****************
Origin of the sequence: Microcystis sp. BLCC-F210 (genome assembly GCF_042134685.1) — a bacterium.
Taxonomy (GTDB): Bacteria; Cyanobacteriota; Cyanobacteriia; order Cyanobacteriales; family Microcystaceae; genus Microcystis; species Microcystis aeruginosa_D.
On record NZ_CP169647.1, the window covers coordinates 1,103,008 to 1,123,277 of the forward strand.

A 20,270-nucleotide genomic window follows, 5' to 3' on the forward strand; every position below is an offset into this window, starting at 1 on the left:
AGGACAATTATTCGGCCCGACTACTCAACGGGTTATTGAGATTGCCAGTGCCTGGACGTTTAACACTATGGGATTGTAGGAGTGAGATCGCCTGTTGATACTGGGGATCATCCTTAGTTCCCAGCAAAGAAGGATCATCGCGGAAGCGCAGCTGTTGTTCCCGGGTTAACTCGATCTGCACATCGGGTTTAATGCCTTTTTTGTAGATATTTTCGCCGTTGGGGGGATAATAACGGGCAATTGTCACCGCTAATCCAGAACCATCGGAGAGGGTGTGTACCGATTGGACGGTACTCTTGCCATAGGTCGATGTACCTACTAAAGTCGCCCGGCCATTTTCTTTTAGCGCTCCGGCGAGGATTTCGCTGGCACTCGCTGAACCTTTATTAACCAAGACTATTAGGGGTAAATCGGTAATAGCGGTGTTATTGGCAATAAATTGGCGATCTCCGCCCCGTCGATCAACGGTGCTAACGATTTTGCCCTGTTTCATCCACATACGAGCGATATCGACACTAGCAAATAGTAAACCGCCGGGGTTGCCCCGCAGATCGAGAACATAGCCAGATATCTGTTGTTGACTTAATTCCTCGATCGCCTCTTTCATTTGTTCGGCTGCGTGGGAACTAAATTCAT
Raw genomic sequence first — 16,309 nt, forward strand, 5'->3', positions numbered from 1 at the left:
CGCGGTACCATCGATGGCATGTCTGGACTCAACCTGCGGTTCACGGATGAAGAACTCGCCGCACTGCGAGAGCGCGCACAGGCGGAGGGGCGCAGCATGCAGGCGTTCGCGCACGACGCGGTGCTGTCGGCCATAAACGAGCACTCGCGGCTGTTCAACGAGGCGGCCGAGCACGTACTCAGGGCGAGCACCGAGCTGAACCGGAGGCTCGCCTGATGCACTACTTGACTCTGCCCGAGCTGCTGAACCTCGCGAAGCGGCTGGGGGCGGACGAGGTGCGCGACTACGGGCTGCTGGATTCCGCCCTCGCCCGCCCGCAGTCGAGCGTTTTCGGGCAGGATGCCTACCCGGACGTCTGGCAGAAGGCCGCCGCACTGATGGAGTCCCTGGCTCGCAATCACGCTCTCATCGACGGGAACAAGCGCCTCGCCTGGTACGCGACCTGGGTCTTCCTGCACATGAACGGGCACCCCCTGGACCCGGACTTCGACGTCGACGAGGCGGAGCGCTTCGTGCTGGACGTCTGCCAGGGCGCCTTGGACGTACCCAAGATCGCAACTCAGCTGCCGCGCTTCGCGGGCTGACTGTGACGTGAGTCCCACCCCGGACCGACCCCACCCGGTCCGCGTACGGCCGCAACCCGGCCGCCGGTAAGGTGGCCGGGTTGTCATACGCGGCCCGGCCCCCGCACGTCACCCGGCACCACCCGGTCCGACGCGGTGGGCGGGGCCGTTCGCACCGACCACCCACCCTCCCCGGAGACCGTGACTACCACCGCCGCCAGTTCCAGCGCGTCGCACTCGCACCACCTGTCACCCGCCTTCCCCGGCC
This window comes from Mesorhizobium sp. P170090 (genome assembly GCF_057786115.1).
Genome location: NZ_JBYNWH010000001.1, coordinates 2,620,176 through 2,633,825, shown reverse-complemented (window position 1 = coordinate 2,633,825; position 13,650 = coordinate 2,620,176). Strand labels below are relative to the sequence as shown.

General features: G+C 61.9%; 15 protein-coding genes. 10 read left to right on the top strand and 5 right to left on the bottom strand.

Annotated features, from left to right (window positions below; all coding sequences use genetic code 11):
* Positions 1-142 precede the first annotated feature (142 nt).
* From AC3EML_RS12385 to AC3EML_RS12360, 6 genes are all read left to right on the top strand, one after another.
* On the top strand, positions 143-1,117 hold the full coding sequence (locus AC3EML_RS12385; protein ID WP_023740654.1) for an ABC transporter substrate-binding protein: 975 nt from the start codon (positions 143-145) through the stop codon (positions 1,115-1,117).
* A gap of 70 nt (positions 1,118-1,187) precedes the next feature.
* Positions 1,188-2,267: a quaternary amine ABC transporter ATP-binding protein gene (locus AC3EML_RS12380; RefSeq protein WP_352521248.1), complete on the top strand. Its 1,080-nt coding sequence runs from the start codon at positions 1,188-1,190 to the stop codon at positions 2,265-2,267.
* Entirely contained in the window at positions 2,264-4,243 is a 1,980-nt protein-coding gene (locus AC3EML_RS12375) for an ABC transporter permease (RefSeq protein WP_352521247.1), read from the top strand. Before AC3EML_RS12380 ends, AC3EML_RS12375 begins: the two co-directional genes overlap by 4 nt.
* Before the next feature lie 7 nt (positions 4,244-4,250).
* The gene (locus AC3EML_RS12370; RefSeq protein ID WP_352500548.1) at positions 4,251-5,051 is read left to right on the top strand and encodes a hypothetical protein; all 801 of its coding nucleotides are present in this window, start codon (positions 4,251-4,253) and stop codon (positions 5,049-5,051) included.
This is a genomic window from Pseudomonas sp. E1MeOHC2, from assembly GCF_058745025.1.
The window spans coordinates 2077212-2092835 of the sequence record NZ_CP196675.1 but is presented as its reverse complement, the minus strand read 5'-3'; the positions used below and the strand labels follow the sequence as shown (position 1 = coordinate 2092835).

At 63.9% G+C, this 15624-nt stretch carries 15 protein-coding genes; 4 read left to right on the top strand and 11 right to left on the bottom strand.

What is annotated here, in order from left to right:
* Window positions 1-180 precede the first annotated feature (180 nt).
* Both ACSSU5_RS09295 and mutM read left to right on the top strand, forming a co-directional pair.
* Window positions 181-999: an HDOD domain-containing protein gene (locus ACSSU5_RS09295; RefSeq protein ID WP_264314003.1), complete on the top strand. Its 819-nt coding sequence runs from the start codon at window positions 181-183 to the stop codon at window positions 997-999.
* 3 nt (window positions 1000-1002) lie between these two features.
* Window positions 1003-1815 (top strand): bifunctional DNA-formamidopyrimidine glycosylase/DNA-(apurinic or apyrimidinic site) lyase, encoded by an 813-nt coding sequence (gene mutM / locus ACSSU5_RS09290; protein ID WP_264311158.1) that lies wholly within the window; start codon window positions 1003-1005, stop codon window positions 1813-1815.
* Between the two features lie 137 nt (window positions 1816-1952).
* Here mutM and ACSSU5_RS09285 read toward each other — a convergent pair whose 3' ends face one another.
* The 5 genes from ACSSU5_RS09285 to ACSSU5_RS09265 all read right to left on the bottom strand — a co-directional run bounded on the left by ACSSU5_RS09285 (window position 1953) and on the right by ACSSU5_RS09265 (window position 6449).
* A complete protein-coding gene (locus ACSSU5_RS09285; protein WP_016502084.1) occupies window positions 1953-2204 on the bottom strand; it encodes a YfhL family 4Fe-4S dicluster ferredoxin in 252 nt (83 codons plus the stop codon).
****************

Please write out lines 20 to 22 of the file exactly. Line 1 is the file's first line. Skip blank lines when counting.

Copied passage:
This is a genomic window from Pseudomonas sp. E1MeOHC2, from assembly GCF_058745025.1.
The window spans coordinates 2077212-2092835 of the sequence record NZ_CP196675.1 but is presented as its reverse complement, the minus strand read 5'-3'; the positions used below and the strand labels follow the sequence as shown (position 1 = coordinate 2092835).

At 63.9% G+C, this 15624-nt stretch carries 15 protein-coding genes; 4 read left to right on the top strand and 11 right to left on the bottom strand.